I wrote recently on why individuals and users may want to upgrade to Windows 8, Microsoft’s latest and greatest operating system (OS) release. You can read more about them in five reasons to switch to Windows 8, as well as how small and mid-sized businesses may make use of a transition to Windows 8 to their advantage.
Unfortunately, while much has been done to ensure a smooth transition from an earlier version of the Windows OS to Windows 8, it is ultimately the responsibility of individual organizations and their IT departments to ensure that any upgrade is a seamless one. Today, I’ve listed out four major components that should be looked into prior to making the switch to Windows 8.
Compatibility of Business Applications
While the majority of applications should have no problems running on Windows 8, it would be foolish not to first test the compatibility of business applications on the new OS. As you can imagine, there is no better way to determine the compatibility of an application on Windows 8 than by actually running it on the new Windows OS.
Don’t skimp by stopping upon determining that your business application will launch; if possible, set up a pilot program where smaller groups of selected employees are roped in to use these apps on a day-by-day basis. This will allow any incompatibilities or problems to be identified and rectified before migrating on a company wide basis.
Establishing Endpoint Security
It should be noted that data breaches is at an all-time high of 174 million records in 2011, with the vast majority of 98% of such attacks originating from external sources. As such, it is crucial to ensure that endpoint security software will work properly on the new operating platform before commencing with a switchover. Fortunately, Windows 8 does come with Windows Defender, which can serve as a last line of defense if necessary.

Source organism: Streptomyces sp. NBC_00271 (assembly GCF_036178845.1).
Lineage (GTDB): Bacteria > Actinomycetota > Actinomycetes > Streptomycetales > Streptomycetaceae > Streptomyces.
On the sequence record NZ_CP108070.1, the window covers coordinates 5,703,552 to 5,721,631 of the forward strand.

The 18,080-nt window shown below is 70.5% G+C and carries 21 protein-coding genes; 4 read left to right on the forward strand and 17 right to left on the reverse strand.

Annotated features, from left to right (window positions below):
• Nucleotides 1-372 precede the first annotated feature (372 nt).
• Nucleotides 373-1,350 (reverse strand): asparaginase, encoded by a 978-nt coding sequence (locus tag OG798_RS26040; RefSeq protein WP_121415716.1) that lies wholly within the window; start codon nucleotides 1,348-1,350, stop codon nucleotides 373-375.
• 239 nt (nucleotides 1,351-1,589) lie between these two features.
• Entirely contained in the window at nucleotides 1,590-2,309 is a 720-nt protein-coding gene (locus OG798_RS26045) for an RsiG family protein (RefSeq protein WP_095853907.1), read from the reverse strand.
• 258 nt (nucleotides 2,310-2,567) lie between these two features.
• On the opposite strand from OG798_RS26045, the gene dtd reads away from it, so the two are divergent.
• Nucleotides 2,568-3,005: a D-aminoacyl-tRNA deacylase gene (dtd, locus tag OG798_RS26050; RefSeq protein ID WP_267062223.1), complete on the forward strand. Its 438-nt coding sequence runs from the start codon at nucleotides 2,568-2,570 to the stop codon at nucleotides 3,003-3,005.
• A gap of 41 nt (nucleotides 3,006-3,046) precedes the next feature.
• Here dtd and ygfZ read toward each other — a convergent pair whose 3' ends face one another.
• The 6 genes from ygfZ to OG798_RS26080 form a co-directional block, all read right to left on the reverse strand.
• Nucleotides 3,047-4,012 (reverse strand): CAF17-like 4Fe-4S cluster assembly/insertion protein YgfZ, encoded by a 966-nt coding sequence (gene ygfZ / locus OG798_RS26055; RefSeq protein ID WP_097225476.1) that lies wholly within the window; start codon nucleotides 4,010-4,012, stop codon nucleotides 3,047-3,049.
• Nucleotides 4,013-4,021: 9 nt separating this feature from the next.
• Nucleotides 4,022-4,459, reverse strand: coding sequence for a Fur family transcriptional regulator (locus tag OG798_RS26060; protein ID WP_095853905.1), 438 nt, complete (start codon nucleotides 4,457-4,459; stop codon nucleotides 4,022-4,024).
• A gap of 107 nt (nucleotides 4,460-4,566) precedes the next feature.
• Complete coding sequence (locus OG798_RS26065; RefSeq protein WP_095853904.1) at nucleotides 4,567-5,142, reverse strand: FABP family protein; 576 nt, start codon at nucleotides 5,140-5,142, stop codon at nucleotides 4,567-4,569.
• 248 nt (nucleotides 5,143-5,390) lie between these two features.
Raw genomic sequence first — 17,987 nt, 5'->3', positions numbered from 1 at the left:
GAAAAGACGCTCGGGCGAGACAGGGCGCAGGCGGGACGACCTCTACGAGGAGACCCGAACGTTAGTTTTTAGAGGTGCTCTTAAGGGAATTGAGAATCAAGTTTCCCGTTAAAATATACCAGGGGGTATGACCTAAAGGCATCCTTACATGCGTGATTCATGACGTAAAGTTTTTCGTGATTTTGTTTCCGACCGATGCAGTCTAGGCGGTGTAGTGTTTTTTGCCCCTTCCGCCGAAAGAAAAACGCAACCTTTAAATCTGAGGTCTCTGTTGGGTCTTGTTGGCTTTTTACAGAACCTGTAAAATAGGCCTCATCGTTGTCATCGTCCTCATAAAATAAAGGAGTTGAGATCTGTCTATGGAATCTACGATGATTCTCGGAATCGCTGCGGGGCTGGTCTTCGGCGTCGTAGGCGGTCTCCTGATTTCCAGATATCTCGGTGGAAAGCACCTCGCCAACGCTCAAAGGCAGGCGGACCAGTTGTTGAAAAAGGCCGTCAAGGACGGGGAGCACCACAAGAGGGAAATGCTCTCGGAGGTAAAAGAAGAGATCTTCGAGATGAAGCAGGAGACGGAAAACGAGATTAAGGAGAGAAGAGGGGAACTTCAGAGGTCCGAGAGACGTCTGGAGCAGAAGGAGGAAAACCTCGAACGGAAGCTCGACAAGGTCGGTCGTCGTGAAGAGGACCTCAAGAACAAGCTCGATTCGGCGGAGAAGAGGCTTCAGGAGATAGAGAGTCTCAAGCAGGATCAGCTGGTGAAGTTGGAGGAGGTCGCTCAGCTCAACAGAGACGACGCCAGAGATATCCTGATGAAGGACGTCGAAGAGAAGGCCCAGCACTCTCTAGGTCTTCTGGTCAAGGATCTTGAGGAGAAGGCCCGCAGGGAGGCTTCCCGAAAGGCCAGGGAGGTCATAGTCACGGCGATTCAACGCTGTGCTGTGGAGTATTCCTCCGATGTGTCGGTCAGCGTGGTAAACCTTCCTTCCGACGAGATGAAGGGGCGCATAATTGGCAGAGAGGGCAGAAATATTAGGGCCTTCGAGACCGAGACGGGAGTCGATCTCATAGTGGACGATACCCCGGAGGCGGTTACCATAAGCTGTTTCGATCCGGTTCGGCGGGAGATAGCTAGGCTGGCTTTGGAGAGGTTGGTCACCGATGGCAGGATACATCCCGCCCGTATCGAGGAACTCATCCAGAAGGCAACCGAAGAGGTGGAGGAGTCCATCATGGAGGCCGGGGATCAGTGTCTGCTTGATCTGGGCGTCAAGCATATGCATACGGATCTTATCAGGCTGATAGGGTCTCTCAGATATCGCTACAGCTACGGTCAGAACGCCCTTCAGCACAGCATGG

Though Windows 8 will work on non-touchscreen devices, as well as many older devices, it is much more desirable to deploy the new operating system on a touchscreen laptop designed with Windows 8 in mind. Moreover, the newly written USB 3.0 functionality works best on newer laptops with the USB 3.0 interface too. The Dell XPS 12 with its rotatable touch screen is a prime example of a laptop that was designed with Windows 8 in mind. The Ultrabook offers two USB 3.0 ports, a full HD capacitance touch display, and a unique design that allows it to be used as a tablet. You can read my review of it here.
Integration with other OS
The final consideration before rolling out Windows 8 devices would be to ensure that it will work well with other operating platforms on corporate network from a file transfer and management perspective.
For the latter, mid-sized businesses will find that it makes sense to invest in a multi-platform tool such as Dell KACE to manage the various operating systems in their organizations efficiently. The Dell KACE K1000 appliance, for example, manages endpoints to ensure security and compliance from a single Web interface.
This is a paid post in conjunction with IDG and Dell